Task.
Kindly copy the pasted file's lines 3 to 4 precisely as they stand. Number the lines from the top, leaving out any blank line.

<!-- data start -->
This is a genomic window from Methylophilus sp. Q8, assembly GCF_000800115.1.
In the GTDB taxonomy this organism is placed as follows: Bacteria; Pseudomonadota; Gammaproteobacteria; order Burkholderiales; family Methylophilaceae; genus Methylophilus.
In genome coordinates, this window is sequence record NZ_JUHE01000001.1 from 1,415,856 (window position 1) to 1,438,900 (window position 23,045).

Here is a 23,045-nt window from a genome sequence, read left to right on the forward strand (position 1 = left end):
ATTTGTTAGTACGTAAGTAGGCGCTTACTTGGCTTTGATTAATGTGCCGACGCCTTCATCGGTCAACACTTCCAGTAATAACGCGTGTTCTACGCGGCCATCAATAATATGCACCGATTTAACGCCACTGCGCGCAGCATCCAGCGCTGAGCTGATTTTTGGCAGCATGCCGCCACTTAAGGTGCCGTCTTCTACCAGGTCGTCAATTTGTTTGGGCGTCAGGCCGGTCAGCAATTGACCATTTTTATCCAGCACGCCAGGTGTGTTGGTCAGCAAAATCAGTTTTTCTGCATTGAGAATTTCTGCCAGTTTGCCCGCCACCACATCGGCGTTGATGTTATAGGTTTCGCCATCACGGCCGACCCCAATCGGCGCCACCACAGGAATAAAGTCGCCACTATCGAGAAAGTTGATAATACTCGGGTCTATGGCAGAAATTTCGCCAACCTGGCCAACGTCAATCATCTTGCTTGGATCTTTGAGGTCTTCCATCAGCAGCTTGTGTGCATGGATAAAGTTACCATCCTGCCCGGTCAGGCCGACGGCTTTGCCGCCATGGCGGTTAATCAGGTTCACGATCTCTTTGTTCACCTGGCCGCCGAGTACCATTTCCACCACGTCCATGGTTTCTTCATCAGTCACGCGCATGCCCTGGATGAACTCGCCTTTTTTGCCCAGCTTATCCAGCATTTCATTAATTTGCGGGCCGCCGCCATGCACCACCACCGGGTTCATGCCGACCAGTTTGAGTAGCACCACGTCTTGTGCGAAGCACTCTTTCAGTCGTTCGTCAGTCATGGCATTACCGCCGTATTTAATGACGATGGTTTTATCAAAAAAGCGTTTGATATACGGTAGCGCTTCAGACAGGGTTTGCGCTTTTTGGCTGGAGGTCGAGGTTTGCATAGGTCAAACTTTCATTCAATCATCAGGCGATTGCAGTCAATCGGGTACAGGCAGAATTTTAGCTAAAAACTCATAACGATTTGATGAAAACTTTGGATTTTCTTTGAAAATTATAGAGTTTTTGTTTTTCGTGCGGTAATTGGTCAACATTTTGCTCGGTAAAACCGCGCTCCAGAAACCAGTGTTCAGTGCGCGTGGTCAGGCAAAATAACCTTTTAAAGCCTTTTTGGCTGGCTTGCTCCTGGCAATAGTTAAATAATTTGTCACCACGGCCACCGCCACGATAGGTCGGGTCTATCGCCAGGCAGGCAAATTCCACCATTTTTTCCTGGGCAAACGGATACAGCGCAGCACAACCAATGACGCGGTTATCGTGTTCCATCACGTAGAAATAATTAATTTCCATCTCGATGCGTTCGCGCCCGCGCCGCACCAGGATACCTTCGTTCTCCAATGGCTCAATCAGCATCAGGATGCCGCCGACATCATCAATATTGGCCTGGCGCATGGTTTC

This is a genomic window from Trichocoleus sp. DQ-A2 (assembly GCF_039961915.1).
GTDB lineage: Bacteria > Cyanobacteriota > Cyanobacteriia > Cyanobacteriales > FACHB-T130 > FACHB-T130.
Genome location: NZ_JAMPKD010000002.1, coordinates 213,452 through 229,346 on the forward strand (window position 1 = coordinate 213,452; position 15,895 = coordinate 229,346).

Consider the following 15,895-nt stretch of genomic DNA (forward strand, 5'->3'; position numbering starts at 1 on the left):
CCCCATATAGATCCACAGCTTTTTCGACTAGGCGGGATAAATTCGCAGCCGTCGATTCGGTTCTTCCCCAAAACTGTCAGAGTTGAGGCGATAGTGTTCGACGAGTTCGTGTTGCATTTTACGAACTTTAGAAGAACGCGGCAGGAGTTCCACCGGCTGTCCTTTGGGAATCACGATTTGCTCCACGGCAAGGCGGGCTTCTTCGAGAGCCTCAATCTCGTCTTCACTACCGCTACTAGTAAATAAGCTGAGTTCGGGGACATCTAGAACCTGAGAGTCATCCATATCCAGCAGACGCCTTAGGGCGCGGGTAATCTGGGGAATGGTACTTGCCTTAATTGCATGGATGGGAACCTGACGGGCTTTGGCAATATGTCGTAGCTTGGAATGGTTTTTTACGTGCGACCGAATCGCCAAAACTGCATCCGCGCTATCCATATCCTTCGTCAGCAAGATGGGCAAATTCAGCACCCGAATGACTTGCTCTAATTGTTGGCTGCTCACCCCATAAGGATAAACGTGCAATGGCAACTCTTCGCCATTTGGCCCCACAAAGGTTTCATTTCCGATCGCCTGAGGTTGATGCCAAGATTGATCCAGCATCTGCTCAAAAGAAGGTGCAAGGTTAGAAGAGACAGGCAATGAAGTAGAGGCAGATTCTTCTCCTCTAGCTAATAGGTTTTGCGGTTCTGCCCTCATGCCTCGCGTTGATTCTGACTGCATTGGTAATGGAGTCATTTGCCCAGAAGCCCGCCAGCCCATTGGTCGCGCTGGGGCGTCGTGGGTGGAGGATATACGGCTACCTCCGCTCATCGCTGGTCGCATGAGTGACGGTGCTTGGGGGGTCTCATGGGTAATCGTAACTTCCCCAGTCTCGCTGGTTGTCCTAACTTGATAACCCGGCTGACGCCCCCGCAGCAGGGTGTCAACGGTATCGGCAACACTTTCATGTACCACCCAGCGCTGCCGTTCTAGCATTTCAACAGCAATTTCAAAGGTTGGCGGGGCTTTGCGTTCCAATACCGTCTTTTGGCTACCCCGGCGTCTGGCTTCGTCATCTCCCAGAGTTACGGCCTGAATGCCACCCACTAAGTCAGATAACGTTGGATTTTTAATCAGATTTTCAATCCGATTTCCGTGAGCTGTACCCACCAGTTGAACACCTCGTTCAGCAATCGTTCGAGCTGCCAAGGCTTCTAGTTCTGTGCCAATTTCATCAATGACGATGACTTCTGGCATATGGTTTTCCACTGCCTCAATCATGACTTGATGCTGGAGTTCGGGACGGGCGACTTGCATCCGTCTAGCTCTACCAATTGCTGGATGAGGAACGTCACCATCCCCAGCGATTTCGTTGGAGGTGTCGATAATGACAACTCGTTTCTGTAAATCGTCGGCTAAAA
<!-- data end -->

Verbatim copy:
In genome coordinates, this window is sequence record NZ_JUHE01000001.1 from 1,415,856 (window position 1) to 1,438,900 (window position 23,045).

Here is a 23,045-nt window from a genome sequence, read left to right on the forward strand (position 1 = left end):